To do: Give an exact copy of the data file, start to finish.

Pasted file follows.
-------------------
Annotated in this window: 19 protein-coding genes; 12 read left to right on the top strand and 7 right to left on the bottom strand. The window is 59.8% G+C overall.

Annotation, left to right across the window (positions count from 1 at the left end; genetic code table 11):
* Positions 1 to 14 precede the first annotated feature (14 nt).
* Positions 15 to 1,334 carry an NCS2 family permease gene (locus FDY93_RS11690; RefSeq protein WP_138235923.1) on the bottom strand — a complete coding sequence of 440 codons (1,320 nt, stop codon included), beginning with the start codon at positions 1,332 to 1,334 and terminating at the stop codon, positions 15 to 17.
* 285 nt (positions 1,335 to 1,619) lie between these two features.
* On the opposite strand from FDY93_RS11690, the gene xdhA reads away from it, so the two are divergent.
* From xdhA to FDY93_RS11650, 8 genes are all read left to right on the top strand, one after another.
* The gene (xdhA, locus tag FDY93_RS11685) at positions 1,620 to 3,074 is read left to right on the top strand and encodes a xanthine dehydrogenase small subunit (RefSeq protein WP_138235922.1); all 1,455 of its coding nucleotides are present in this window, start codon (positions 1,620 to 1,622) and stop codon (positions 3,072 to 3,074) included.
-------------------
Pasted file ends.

Annotated in this window: 19 protein-coding genes; 12 read left to right on the top strand and 7 right to left on the bottom strand. The window is 59.8% G+C overall.

Annotation, left to right across the window (positions count from 1 at the left end; genetic code table 11):
* Positions 1 to 14 precede the first annotated feature (14 nt).
* Positions 15 to 1,334 carry an NCS2 family permease gene (locus FDY93_RS11690; RefSeq protein WP_138235923.1) on the bottom strand — a complete coding sequence of 440 codons (1,320 nt, stop codon included), beginning with the start codon at positions 1,332 to 1,334 and terminating at the stop codon, positions 15 to 17.
* 285 nt (positions 1,335 to 1,619) lie between these two features.
* On the opposite strand from FDY93_RS11690, the gene xdhA reads away from it, so the two are divergent.
* From xdhA to FDY93_RS11650, 8 genes are all read left to right on the top strand, one after another.
* The gene (xdhA, locus tag FDY93_RS11685) at positions 1,620 to 3,074 is read left to right on the top strand and encodes a xanthine dehydrogenase small subunit (RefSeq protein WP_138235922.1); all 1,455 of its coding nucleotides are present in this window, start codon (positions 1,620 to 1,622) and stop codon (positions 3,072 to 3,074) included.